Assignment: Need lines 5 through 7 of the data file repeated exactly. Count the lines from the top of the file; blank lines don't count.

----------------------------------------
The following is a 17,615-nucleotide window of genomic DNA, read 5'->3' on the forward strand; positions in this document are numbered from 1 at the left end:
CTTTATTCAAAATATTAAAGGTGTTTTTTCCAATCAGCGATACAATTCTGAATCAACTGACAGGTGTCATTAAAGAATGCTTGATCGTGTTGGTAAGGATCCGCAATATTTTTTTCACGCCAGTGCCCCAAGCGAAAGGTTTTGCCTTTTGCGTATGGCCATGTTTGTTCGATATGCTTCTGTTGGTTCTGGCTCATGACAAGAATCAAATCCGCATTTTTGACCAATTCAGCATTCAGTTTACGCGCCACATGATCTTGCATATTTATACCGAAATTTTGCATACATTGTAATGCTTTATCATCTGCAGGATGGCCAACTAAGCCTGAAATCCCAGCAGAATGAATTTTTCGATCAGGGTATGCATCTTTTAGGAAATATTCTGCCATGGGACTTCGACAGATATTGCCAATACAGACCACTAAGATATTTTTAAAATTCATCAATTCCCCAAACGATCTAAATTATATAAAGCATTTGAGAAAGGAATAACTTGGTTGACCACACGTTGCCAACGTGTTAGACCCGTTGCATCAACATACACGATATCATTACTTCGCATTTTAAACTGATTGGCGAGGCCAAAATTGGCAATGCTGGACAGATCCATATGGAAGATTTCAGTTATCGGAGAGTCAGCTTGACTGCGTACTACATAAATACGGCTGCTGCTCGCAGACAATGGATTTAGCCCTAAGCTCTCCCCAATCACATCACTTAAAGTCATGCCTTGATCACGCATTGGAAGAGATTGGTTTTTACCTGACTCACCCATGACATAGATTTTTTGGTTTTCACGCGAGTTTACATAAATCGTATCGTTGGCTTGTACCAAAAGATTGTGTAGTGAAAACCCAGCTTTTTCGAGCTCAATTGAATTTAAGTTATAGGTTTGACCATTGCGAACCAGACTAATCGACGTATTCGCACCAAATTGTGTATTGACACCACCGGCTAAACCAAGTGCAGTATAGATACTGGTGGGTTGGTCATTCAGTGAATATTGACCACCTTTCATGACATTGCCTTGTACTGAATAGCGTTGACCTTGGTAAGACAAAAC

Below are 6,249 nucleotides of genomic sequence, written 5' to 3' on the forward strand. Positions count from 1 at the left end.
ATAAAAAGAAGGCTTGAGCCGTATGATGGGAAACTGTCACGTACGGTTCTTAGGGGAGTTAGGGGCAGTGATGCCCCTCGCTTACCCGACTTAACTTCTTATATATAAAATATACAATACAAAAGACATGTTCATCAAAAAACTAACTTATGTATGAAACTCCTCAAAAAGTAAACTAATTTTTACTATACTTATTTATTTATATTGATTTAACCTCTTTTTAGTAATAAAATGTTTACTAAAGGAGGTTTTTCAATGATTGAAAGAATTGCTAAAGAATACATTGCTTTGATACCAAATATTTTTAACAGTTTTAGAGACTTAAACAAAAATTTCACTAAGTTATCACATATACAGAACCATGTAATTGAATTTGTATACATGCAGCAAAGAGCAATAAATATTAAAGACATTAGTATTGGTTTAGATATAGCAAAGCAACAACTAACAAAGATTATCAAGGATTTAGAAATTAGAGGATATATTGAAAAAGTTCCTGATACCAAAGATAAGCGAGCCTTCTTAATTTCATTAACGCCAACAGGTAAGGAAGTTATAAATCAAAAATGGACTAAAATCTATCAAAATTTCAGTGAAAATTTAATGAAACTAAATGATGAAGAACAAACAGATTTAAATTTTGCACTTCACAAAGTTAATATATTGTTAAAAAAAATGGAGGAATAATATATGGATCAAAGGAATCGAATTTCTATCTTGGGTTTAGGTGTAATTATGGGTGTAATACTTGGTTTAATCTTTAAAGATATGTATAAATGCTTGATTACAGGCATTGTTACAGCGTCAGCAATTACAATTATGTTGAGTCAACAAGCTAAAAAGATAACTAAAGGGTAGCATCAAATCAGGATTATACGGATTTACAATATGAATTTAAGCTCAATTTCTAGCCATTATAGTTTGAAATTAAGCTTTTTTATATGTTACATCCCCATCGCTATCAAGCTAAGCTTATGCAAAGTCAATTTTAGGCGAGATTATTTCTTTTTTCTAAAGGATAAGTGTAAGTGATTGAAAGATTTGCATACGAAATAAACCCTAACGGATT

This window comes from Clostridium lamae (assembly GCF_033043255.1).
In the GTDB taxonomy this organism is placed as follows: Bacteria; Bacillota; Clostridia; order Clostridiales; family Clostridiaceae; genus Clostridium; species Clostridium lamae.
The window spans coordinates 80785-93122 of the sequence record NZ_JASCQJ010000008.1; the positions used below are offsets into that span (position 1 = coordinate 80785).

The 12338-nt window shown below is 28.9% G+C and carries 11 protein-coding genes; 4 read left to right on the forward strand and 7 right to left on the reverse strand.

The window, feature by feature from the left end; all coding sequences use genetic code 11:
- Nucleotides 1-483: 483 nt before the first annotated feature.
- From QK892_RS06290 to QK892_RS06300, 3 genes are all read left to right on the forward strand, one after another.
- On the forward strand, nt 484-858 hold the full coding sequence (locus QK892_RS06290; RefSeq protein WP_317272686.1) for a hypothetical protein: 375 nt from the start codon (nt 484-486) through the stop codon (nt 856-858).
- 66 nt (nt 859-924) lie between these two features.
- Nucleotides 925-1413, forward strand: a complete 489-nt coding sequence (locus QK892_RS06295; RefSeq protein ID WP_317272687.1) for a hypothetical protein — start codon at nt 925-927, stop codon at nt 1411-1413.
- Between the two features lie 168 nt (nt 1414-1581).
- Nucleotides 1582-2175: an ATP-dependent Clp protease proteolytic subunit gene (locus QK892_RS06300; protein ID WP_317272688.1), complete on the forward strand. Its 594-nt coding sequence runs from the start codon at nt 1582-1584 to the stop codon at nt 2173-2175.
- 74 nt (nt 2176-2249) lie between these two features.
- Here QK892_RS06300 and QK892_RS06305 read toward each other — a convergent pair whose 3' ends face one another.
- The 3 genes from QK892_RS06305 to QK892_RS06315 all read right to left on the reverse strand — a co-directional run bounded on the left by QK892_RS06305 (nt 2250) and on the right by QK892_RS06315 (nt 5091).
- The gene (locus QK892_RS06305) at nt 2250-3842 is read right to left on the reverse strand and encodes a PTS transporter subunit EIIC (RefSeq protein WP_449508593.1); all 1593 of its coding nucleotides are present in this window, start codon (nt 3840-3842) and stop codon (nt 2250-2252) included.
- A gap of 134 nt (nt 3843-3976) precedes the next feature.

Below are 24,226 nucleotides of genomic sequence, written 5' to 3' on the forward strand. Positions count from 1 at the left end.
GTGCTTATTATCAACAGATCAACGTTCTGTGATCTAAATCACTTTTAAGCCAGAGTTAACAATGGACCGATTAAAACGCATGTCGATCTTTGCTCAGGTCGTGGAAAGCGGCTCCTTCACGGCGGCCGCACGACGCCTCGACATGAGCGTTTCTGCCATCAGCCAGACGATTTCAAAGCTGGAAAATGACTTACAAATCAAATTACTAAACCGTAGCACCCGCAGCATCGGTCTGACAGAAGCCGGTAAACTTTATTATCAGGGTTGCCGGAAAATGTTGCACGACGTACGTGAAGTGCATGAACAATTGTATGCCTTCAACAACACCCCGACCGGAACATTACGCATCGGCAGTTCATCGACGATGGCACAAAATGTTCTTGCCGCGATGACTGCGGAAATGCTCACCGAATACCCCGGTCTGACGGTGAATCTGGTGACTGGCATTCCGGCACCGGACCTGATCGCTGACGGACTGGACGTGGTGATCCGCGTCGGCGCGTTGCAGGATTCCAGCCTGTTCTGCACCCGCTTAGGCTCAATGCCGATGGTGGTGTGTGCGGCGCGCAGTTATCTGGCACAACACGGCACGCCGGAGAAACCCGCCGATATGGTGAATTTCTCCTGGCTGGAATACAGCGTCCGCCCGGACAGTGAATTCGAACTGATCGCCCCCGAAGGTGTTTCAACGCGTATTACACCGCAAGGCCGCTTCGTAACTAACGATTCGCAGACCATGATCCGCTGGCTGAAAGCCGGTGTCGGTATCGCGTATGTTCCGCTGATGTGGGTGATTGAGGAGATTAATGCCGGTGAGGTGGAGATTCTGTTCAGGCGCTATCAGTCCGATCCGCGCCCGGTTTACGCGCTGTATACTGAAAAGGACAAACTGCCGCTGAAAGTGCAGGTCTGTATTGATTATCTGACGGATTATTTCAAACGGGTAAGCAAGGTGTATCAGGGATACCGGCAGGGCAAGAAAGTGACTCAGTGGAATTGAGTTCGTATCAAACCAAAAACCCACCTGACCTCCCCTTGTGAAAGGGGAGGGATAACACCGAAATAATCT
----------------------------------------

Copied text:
This window comes from Clostridium lamae (assembly GCF_033043255.1).
In the GTDB taxonomy this organism is placed as follows: Bacteria; Bacillota; Clostridia; order Clostridiales; family Clostridiaceae; genus Clostridium; species Clostridium lamae.
The window spans coordinates 80785-93122 of the sequence record NZ_JASCQJ010000008.1; the positions used below are offsets into that span (position 1 = coordinate 80785).